RFID Reader

RFID Reader

RFID Reader

RFID Reader

Radio Frequency Identification (RFID) is a technology that uses electromagnetic waves to identify and track items. It has been used in many different industries such as retail, transportation and logistics.

RFID readers transmit radio waves that are received by tags, which then send back information about the tag’s identity and location.

EPC Class 1

RFID is an automatic identification system that uses radio waves to identify objects and products. It works by absorbing some RF energy from a reader signal and then reflecting that energy back to the reader. Unlike barcode technology, it does not require “Line of Sight” to read the tag and can be used for items that are not in range of standard scanners.

RFID tags use a variety of encoding schemes that are designed to uniquely identify a product or object. These encoding schemes are typically designed to be similar to barcode identifiers, and include elements that correspond to a serial number and other information that can help identify the product or item.

EPC Class 1 Gen 2 (Gen2) is the latest generation of the ISO 18000-6C standard and defines the air interface parameters of a radio frequency identification system operating within the 860-960 MHz frequency band. It also provides a standard for tag encoding and decoding.

The EPC Class 1 Gen 2 standard is supported by a large number of RFID readers, which are often referred to as “Gen 2 Certified” readers. They offer a number of advantages over earlier EPC protocols including better performance and a wide range of features such as User Memory Files, Tag Hiding and High Speed Chip & Mass Programming.

User Memory can be configured with various access privileges, which allow different partners in a RFID Reader supply chain to write their own data into the tag. This makes it much easier to manage inventory and allows the tag to be read by different types of readers depending on the access privileges.

For example, if the user is the first partner to receive a shipment of an item, they would have the highest access privilege and be able to read and write data without having to worry about others in the supply chain finding out their information. This allows the EPC to be used for many different applications in supply chain management and manufacturing.

The EPC Class 1 Gen 2 standard has been developed by GS1 and was approved as ISO 18000-6C in 2006. It has a wide range of supported frequencies from 860 MHz to 960 MHz, and is recognized throughout most of Europe and North America.

EPC Class 2

EPC Class 2 is the most widely adopted UHF RFID standard in the world. It can be used to track and identify a variety of items from inventory to assets and people.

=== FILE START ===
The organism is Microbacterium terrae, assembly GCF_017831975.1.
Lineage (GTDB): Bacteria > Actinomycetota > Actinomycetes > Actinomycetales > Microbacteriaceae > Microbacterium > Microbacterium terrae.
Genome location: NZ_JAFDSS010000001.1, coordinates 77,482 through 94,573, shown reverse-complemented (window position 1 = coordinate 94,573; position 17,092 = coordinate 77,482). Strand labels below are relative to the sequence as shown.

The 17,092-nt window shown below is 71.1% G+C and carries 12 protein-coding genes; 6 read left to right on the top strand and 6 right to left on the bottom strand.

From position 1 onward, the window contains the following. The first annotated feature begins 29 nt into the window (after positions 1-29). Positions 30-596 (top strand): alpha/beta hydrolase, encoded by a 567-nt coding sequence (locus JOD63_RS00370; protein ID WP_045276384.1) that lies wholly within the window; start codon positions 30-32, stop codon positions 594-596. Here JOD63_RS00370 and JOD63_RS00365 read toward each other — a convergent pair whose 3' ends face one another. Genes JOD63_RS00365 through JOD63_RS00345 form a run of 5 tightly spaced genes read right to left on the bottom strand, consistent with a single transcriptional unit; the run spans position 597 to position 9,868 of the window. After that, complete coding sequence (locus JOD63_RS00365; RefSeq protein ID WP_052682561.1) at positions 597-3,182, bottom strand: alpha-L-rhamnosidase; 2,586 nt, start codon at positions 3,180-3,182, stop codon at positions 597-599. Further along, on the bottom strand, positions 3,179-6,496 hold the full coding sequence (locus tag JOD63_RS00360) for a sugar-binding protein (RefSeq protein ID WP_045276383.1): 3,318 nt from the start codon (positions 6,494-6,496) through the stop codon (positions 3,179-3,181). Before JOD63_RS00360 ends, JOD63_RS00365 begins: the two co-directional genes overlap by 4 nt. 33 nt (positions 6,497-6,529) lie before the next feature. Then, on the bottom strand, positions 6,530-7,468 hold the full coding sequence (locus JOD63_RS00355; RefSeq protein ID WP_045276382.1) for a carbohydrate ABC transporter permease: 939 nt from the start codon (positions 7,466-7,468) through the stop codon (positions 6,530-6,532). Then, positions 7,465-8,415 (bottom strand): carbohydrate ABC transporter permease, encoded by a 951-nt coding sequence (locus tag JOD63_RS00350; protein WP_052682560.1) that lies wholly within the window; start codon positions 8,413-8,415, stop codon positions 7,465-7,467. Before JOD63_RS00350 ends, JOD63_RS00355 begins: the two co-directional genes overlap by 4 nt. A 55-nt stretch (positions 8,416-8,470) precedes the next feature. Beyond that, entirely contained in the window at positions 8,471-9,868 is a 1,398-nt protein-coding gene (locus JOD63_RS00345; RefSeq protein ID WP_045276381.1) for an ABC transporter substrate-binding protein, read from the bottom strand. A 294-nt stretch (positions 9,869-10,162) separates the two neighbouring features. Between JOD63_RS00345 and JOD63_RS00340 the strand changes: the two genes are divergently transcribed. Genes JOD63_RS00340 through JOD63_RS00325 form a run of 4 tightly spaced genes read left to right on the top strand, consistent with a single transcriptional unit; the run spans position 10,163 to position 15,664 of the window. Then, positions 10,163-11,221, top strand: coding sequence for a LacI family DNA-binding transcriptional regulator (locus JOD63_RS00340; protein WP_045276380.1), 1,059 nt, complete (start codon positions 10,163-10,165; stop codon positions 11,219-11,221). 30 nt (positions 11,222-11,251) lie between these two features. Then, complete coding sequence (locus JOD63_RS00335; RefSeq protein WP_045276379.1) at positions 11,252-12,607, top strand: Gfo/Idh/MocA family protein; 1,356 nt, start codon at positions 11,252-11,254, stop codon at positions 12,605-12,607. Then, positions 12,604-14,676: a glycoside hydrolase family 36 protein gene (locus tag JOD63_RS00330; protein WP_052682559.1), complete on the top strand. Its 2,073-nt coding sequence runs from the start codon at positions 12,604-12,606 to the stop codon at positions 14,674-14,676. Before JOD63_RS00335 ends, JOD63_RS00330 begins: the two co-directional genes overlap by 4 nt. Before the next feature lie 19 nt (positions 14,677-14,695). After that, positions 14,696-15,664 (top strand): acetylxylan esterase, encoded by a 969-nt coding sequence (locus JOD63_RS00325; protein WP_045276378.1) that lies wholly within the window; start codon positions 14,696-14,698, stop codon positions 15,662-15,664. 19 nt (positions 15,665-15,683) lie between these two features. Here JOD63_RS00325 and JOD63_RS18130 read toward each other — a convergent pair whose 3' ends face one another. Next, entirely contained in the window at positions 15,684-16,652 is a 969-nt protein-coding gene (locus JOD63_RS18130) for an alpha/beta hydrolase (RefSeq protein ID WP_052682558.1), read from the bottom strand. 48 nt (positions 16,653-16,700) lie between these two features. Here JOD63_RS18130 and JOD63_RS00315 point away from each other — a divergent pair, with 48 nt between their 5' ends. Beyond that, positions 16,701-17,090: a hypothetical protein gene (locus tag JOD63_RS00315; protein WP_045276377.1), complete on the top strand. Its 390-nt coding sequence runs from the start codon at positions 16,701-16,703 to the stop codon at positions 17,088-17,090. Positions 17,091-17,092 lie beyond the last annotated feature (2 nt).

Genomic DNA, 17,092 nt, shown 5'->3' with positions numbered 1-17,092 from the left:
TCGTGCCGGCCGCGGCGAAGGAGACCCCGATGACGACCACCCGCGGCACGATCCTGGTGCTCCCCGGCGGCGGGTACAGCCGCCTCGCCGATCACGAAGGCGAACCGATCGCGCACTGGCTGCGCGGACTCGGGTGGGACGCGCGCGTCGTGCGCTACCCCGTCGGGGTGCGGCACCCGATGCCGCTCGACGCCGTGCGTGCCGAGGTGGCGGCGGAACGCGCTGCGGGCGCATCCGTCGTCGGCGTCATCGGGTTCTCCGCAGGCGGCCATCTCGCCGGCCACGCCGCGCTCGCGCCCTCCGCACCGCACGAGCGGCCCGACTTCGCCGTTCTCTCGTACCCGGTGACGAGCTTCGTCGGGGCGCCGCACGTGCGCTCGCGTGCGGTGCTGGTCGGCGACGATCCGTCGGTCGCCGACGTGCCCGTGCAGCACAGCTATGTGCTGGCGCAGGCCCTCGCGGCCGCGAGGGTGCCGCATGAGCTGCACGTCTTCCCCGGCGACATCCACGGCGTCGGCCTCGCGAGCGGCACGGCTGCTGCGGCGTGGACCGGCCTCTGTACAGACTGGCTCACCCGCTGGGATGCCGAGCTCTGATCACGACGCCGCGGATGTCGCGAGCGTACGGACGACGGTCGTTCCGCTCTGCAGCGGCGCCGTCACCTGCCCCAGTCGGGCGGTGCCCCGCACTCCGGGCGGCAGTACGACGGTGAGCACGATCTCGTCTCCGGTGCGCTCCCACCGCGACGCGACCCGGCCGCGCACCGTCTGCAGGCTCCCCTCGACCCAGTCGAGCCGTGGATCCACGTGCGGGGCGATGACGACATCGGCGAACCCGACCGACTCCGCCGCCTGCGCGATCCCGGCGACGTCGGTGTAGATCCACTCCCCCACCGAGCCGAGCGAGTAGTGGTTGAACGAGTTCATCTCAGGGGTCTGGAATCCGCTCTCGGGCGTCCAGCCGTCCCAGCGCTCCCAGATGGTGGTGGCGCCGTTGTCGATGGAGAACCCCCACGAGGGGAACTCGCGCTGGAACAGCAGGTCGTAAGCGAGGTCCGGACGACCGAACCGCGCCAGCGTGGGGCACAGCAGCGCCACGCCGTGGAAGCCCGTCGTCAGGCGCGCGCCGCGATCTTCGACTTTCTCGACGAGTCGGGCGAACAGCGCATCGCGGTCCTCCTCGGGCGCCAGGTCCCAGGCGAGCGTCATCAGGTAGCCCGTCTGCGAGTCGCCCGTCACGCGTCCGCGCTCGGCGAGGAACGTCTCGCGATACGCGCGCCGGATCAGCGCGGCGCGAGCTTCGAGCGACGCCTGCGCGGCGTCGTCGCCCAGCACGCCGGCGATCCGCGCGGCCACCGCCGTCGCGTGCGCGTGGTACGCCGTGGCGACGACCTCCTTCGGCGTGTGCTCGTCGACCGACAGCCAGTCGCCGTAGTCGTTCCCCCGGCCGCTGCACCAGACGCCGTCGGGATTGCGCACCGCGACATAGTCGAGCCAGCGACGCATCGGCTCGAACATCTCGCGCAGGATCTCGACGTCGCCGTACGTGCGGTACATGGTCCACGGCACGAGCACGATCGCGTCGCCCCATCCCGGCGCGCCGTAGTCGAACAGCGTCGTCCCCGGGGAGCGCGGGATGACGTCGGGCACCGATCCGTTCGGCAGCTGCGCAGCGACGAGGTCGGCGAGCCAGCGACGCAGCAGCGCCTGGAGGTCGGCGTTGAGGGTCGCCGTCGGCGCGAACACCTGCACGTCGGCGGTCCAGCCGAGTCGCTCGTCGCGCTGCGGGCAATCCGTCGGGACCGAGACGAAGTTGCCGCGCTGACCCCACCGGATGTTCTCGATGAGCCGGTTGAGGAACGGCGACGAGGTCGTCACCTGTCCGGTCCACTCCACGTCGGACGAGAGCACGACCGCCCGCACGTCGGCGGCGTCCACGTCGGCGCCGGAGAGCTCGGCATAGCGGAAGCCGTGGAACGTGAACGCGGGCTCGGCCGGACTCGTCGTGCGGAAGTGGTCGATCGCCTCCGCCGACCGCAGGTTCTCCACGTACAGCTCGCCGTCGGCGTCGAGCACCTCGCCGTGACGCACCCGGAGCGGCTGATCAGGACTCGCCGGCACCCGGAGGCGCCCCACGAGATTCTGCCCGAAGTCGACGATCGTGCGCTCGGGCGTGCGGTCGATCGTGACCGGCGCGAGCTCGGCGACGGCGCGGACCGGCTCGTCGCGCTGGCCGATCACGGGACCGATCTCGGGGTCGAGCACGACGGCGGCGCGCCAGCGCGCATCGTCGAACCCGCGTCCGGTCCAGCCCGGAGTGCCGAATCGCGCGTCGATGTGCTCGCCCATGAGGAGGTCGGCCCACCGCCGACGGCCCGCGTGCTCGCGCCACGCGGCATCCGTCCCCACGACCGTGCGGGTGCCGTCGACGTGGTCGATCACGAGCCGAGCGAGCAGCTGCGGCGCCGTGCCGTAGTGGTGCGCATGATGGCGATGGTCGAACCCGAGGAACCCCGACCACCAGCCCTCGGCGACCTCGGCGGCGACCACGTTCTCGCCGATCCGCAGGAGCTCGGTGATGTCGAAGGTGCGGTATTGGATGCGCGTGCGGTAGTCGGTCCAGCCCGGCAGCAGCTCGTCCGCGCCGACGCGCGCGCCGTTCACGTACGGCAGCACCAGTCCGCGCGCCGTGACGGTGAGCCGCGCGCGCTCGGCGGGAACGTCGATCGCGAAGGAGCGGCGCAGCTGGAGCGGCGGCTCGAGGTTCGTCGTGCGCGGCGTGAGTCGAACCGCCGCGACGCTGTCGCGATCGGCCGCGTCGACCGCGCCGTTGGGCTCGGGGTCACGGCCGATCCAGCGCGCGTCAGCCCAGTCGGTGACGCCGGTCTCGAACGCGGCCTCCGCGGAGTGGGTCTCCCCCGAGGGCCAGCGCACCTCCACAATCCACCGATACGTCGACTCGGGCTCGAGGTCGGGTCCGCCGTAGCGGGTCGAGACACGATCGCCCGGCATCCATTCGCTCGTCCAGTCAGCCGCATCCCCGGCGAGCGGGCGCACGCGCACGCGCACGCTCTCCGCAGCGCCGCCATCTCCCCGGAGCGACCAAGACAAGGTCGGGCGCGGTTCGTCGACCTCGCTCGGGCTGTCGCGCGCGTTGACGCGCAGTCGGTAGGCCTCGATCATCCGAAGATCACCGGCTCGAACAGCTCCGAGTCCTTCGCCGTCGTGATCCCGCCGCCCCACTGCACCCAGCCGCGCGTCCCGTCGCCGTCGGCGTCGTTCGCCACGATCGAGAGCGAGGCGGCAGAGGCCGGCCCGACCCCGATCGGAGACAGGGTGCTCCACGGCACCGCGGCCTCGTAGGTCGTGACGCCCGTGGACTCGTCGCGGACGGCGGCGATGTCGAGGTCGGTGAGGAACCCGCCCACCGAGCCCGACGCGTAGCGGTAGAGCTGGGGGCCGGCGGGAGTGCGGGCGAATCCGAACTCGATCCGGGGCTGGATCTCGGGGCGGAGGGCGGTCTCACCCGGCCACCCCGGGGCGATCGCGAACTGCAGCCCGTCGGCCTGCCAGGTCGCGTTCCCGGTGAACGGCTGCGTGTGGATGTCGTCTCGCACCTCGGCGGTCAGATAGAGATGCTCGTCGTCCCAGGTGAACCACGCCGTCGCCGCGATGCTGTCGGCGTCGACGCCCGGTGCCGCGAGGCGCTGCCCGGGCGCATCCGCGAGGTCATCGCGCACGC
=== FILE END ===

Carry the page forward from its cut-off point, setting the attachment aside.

Unlike other physical layer protocols, this one has no need for a central controller, which is why it can be implemented in the most remote places. It also takes advantage of the higher UHF spectrum, which means that it can be read from a much larger distance.

This is done by using FHSS (Frequency Hopping Spread Spectrum) technology. This method rapidly switches the carrier between multiple frequency channels during radio signal transmission to get the best possible read from the tag.

It is this feature that allows readers to obtain several different readings from the same tag and compare them to determine whether they were successful or not. This can help ensure that the tags are correctly tagged and that the data they contain is correct.

Gen2 tags can have four banks of non-volatile memory – Reserved Memory, EPC Memory, Tag Identification (TID) Memory and User Memory. Each of these is accessed in parts, which are 16-bit long, called words, starting at word 0.

The reserved area holds the Access and Kill passwords for the tag. The tag can also be read password protected in 32-bit blocks, allowing it to be rendered permanently silent and unresponsive.

This technology is based on CMOS technology and EEPROM to reduce costs, power consumption and complexity. It also uses a factory programmed 64-bit serial number, which cannot be altered.

This makes it ideal for the most common applications of EPC tags in a wide range of industrial and commercial environments, including retail, healthcare, manufacturing, logistics and more. It also offers the ability to perform dynamic authentication, which is a security function that prevents cloning of the tag.